Based on joint research and production from Vroozi and Spend Matters, we bring you our Declaration of the New Purchasing: A Buying Manifesto. While the Manifesto can be seen on SpendMatters.com, we’ll continue to explore the themes on Vroozi’s blog.
Does your day revolve around the technology at your disposal? Does technology dictate how you go about your day? Over the next few weeks, we’ll explore these themes in our everyday technology series, New Purchasing: The Intersection of Personal & Enterprise Technology.
“We’ve grown much more dependent on technology than we are aware of – or willing to admit,” Vroozi explains in the discussion of our joint research with Spend Matters. “We consume much of our news not from a newspaper or television, but from the internet or social media on our computers or mobile devices.”
The technology we interact with in our personal lives is not only reshaping our lives away from work, it’s reshaping our modern business approaches. This is the basis of the Article 1 of the Declaration:
The Technology we will adopt in our personal lives will be a reflection and extension of ourselves and will migrate to our work, even if it is not supported and embraced by employers.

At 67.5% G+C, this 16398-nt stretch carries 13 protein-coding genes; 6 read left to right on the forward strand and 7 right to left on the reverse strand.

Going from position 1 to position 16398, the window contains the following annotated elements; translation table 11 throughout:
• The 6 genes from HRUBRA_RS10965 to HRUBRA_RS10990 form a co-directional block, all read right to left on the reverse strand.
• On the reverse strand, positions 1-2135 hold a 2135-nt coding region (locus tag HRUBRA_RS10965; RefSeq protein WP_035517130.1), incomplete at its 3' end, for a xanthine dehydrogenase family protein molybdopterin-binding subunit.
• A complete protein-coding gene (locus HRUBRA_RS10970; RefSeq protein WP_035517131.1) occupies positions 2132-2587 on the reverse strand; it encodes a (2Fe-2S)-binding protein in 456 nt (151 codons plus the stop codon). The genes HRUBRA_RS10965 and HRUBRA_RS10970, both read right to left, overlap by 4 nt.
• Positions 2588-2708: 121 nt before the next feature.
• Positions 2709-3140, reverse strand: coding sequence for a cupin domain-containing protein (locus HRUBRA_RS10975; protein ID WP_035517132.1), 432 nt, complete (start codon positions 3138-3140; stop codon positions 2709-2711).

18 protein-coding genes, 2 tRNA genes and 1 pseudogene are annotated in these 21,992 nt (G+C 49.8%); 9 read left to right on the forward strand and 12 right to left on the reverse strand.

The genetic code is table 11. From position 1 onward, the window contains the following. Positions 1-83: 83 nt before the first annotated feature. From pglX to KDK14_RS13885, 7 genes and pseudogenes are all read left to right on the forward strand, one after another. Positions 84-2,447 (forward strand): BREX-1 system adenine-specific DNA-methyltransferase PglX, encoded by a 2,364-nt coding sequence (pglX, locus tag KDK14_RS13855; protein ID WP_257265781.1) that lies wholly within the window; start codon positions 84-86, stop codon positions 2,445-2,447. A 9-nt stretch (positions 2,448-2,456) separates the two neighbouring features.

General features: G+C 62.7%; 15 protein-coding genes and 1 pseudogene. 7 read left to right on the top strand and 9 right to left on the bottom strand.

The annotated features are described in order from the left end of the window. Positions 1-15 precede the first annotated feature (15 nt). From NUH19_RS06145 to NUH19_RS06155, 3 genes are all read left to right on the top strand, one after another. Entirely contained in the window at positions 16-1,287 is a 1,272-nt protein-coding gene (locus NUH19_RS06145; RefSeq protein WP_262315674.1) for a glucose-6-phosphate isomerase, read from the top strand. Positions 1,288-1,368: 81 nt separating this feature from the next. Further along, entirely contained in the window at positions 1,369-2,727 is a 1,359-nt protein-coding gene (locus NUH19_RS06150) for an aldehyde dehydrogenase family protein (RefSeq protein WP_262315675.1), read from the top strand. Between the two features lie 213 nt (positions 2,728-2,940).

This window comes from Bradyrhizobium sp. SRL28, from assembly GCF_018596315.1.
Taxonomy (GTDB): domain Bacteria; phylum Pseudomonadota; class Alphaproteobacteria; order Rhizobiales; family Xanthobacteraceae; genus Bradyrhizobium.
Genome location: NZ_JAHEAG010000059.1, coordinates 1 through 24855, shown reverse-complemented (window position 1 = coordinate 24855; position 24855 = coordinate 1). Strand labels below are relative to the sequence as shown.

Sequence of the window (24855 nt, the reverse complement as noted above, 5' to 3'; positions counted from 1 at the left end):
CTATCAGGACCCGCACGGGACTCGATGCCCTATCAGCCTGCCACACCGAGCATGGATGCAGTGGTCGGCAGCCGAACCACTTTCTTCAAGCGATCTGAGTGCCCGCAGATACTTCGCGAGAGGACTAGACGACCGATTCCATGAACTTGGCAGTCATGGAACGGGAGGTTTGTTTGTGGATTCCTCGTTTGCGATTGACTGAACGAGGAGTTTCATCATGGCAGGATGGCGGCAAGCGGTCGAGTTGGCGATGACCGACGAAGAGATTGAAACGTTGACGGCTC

When you travel to a new city for work, do you procure a driver through a “ride-share” app like Uber? Do you procure temporary office space through an app like LiquidSpace?
Modern workers are constantly on the move. Your office is no longer confined to where your company’s headquarters are. You may be working on a mobile device at home, in the car, on a train, at a restaurant, on a plane…
When you touch down in a new city – for a business trip or a personal vacation – the first thing you’re likely to do is find a ride from the terminal to your accommodations. From Uber to Lyft to Sidecar, there are plenty of apps for that.
So, what if it is a business trip? With LiquidSpace, you can request to rent temporary office space from your mobile device in much the same way that you would request a ride. This is a perfect example of the technology we’ve adopted in our personal lives being reflected and extended into our work lives. Once again, from Article 1 of the Declaration:
Technology has taken over how we live in ways that we could have never imagined even a decade ago. Our technology now “leads our lives” rather than our lives relying on technology. We consume social, sharing and mobile capabilities in ways that bring us closer to peers, coworkers and even strangers (e.g., Uber) to create new connections and paths. It is a natural path for this technology to follow us to work, which will change how we get our jobs done – even if is not officially supported or delivered by our employers.